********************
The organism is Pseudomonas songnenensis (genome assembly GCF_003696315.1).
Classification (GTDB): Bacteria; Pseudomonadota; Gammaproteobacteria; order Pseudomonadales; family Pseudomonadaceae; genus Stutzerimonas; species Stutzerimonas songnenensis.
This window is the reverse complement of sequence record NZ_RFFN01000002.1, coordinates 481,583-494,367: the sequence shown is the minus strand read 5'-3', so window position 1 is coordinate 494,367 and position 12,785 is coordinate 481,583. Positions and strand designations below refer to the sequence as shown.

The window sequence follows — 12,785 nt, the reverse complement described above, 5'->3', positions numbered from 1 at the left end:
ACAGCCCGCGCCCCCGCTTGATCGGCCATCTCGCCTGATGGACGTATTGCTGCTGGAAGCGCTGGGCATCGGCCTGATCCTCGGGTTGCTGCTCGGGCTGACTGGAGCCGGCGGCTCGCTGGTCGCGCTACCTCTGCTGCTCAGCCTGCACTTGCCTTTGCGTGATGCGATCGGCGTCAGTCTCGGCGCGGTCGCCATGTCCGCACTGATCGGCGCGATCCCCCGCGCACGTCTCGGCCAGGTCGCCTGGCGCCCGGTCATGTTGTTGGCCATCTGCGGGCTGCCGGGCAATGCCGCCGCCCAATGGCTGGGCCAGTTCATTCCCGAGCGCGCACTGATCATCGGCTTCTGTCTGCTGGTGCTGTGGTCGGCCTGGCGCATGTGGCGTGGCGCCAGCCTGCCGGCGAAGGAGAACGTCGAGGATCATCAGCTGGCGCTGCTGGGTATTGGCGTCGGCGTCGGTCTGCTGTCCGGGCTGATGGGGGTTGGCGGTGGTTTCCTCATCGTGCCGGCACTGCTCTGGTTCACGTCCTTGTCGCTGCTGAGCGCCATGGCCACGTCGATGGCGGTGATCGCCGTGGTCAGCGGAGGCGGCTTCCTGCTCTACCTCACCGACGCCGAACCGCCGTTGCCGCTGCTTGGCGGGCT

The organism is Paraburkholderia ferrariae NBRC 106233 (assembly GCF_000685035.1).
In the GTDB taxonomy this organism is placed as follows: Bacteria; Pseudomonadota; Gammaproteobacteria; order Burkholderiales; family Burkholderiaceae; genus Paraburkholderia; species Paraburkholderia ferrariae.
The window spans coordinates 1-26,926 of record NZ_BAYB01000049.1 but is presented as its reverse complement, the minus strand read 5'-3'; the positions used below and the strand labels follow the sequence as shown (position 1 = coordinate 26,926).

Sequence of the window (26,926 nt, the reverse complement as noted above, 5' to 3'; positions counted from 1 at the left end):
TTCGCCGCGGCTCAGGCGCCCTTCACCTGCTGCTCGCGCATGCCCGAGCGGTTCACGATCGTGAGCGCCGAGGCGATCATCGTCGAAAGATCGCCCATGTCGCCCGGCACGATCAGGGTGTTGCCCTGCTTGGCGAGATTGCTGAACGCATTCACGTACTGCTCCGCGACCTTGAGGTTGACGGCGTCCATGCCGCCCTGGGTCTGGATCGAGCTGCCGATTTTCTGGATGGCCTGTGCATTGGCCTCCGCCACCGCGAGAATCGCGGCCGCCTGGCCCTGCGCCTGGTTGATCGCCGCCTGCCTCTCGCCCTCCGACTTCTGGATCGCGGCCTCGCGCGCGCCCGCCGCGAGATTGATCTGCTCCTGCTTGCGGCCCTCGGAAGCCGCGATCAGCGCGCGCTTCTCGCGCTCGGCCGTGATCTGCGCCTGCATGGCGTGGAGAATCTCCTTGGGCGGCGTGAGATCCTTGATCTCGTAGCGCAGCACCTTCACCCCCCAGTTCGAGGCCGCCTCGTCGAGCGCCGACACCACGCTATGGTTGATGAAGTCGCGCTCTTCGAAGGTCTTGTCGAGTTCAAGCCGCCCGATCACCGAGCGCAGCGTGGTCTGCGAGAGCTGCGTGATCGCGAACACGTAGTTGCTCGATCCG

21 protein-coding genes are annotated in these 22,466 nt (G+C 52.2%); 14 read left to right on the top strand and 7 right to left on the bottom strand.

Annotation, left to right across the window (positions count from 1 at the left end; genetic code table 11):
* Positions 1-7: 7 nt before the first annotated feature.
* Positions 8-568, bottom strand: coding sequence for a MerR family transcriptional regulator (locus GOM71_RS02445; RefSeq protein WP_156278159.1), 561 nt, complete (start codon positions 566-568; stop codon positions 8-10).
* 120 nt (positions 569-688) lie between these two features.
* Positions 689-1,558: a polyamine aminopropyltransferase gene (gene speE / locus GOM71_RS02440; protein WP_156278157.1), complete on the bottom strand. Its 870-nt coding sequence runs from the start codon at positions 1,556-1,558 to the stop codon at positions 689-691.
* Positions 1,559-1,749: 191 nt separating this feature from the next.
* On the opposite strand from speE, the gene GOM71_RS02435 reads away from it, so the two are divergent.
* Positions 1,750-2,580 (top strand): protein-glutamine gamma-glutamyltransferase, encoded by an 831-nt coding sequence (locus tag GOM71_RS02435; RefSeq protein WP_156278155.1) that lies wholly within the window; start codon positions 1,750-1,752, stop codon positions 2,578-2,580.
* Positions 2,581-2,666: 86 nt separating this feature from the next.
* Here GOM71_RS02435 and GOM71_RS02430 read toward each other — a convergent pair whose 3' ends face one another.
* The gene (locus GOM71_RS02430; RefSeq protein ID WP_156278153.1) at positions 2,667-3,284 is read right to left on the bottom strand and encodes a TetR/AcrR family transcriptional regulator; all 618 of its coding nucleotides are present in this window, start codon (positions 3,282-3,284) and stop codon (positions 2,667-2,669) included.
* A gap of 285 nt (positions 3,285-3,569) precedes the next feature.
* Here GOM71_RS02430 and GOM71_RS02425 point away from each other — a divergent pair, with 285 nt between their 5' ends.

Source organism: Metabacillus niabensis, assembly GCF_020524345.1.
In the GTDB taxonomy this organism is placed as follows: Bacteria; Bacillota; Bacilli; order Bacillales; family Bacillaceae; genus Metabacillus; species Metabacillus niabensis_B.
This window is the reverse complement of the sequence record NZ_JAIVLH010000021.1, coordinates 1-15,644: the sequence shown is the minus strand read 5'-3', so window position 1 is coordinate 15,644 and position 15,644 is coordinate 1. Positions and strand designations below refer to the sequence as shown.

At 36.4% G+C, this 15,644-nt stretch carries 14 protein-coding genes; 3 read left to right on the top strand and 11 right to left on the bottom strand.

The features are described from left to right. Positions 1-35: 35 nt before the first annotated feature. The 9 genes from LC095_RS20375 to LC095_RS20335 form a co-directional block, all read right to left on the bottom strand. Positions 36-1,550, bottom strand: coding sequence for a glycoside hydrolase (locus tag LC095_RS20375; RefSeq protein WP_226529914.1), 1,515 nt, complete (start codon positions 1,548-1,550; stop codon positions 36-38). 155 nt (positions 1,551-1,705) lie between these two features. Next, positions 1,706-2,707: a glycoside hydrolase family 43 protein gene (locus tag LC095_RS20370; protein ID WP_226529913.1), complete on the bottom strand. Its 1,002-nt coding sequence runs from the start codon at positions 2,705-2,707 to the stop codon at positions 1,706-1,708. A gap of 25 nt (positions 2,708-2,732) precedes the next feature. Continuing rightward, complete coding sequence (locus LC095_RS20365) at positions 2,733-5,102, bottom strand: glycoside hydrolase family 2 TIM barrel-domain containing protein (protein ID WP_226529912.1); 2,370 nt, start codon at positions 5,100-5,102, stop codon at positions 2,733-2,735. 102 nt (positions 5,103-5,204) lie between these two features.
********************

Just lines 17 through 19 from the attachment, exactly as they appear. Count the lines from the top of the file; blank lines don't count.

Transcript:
* Positions 1,559-1,749: 191 nt separating this feature from the next.
* On the opposite strand from speE, the gene GOM71_RS02435 reads away from it, so the two are divergent.
* Positions 1,750-2,580 (top strand): protein-glutamine gamma-glutamyltransferase, encoded by an 831-nt coding sequence (locus tag GOM71_RS02435; RefSeq protein WP_156278155.1) that lies wholly within the window; start codon positions 1,750-1,752, stop codon positions 2,578-2,580.